How I Got to Madison Avenue. And beyond.

As with life, this blog is developing and changing. It began with a lot of stories that occurred on my career path from Albany to Madison Avenue and back.

There were some similarities to the AMC series "Mad Men," and then I went even farther back in time with a somewhat fictionalized version of growing up in Troy's Little Italy.

And now, a new development. As my free lance advertising and marketing career winds down, I'm becoming more interested in the theatre arts that my father and his 3 brothers helped instill in me as I grew up.

As a result, I've volunteered to help promote the Theatre Institute at Sage, and now, to continue a long-interrupted desire to be behind the proscenium, I've joined the newly formed Troy Civic Theatre, and was actually fortunate enough to appear in their first production.

So, I hope you'll enjoy the new stories that will develop from this latest turn.

Sunday, December 26, 2010

Open With a Smile

Last time, I promised to tell you about teaching a course on advertising in Brooklyn. You can't always believe a copywriter, I guess.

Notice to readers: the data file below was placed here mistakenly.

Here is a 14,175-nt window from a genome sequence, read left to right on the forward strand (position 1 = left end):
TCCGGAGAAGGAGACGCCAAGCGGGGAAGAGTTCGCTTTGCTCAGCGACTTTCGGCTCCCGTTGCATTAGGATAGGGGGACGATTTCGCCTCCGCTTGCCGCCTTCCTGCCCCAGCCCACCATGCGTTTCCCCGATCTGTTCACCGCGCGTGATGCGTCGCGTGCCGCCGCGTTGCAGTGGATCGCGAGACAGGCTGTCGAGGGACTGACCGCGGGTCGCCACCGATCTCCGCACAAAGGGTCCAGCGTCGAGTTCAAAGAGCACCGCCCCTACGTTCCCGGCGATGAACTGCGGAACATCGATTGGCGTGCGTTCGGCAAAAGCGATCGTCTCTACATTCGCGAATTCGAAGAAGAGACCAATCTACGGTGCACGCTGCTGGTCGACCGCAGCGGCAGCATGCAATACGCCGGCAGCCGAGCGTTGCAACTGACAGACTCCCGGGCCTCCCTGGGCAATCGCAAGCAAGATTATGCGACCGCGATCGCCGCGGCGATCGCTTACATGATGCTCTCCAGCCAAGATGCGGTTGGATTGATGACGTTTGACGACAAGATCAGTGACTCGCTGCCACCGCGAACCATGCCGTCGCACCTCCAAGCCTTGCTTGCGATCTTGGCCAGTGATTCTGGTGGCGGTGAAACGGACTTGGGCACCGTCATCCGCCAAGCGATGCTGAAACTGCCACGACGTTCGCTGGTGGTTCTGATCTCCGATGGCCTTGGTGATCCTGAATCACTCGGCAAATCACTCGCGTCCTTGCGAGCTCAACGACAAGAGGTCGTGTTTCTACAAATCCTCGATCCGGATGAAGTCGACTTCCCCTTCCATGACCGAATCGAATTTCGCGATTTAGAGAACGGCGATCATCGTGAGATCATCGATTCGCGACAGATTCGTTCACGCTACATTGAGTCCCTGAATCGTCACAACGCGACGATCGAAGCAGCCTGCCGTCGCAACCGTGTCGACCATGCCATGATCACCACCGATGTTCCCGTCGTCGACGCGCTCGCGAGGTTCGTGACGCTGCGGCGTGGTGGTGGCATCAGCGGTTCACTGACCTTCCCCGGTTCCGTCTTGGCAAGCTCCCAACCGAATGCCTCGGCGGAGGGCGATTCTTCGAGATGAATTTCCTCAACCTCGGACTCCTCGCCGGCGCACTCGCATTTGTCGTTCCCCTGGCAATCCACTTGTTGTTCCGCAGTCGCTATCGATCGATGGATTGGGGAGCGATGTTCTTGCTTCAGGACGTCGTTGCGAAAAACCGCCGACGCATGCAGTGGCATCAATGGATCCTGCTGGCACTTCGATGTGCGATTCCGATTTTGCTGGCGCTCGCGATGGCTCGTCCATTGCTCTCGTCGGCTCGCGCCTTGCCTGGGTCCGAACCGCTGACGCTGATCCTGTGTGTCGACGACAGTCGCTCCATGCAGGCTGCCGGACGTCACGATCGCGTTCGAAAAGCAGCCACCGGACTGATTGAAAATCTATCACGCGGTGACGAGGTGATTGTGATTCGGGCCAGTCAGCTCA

I decided, in the spirit of the holidays, to offer a smile today, and one that actually relates to the continuity of this "memoir blog."
(Hope you got everything you wished for, and that your New Year's resolutions are attainable.)

Once I found comfort and confidence in just standing in front of a class and talking the students through my work, I learned to begin with a story I had heard somewhere, using it to loosen up the audience and show them that we were all going to have a good time.

The story is a fantasy about the day Einstein died. He goes straight to the pearly gates, where St. Peter, dressed in his finest robes, welcomes the genius.

He tells him how thrilled they all are to have Herr Professor among them, and that heaven has a glorious mansion for him to live in for eternity.

“Just one small problem,” St. Peter explains. “I wasn't told by You-Know-Who that we have more souls arriving than usual, and that we're asking people to share their space. So, if it's all right with you, we'd like to place three other people with you in your mansion.”

“Of course,” replies Einstein. “But I would like to meet them first, just to figure out in advance how we can relate.”

Being the genius that he is, he says he can ask just one question of each of the three, and know what they can discuss through the end of time.

St. Peter agrees, and they go off to meet Einstein's future roomies.

He's introduced to the first one, explains the situation, and asks just this one question: “What is your IQ?”

The answer is an impressive 145.